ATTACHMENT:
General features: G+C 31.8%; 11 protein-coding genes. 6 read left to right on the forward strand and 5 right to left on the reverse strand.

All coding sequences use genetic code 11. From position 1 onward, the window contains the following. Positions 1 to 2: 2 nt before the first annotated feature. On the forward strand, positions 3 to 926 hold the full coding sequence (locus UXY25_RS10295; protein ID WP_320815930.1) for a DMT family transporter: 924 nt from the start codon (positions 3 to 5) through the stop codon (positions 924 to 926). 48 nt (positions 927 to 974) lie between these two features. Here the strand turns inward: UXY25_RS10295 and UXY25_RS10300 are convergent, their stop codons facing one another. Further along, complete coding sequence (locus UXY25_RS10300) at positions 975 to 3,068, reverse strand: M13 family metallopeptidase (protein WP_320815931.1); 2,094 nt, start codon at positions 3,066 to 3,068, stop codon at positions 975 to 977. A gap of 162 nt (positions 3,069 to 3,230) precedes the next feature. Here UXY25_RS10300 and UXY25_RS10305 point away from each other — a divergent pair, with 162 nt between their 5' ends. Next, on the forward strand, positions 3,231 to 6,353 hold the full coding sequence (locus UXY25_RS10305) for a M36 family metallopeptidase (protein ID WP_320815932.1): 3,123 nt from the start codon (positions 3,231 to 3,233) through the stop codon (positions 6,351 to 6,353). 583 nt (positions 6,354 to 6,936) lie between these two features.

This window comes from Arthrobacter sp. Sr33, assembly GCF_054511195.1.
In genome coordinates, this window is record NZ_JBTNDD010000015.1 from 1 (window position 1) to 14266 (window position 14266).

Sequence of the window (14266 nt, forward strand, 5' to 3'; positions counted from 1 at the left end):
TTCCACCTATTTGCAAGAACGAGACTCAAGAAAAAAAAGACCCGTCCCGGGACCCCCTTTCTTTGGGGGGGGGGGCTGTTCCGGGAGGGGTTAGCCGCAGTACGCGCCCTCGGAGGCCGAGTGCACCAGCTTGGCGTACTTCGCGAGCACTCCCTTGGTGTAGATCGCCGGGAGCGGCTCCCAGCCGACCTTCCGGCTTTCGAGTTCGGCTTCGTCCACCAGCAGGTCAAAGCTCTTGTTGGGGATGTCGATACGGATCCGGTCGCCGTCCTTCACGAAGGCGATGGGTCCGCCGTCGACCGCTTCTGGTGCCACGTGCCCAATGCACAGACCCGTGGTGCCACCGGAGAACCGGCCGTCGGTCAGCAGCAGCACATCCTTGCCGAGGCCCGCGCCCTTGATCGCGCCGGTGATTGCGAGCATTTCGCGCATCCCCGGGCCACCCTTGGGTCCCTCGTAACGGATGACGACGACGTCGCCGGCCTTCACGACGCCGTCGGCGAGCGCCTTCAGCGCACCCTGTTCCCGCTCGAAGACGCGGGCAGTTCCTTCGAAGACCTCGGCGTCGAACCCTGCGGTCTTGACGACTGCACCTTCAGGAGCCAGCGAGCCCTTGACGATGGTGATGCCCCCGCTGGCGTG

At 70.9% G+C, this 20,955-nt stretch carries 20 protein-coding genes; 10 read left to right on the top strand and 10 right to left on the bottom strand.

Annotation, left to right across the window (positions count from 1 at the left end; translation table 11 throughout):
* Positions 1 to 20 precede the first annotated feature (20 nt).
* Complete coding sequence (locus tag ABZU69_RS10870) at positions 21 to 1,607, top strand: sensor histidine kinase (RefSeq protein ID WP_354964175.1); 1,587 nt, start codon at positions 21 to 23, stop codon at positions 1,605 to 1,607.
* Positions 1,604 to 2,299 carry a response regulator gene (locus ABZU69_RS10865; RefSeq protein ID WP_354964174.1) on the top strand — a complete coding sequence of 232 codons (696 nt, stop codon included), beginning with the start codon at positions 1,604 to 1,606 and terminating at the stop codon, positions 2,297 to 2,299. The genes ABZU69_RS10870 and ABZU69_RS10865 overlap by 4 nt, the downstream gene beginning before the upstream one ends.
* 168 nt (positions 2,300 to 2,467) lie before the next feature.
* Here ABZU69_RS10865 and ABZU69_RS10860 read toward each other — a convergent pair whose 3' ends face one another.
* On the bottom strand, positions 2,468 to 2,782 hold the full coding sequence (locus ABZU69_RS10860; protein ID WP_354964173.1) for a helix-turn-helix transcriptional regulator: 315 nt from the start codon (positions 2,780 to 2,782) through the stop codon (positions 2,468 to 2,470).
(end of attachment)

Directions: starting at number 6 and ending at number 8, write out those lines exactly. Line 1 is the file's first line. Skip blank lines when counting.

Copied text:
TTCCACCTATTTGCAAGAACGAGACTCAAGAAAAAAAAGACCCGTCCCGGGACCCCCTTTCTTTGGGGGGGGGGGCTGTTCCGGGAGGGGTTAGCCGCAGTACGCGCCCTCGGAGGCCGAGTGCACCAGCTTGGCGTACTTCGCGAGCACTCCCTTGGTGTAGATCGCCGGGAGCGGCTCCCAGCCGACCTTCCGGCTTTCGAGTTCGGCTTCGTCCACCAGCAGGTCAAAGCTCTTGTTGGGGATGTCGATACGGATCCGGTCGCCGTCCTTCACGAAGGCGATGGGTCCGCCGTCGACCGCTTCTGGTGCCACGTGCCCAATGCACAGACCCGTGGTGCCACCGGAGAACCGGCCGTCGGTCAGCAGCAGCACATCCTTGCCGAGGCCCGCGCCCTTGATCGCGCCGGTGATTGCGAGCATTTCGCGCATCCCCGGGCCACCCTTGGGTCCCTCGTAACGGATGACGACGACGTCGCCGGCCTTCACGACGCCGTCGGCGAGCGCCTTCAGCGCACCCTGTTCCCGCTCGAAGACGCGGGCAGTTCCTTCGAAGACCTCGGCGTCGAACCCTGCGGTCTTGACGACTGCACCTTCAGGAGCCAGCGAGCCCTTGACGATGGTGATGCCCCCGCTGGCGTG

At 70.9% G+C, this 20,955-nt stretch carries 20 protein-coding genes; 10 read left to right on the top strand and 10 right to left on the bottom strand.

Annotation, left to right across the window (positions count from 1 at the left end; translation table 11 throughout):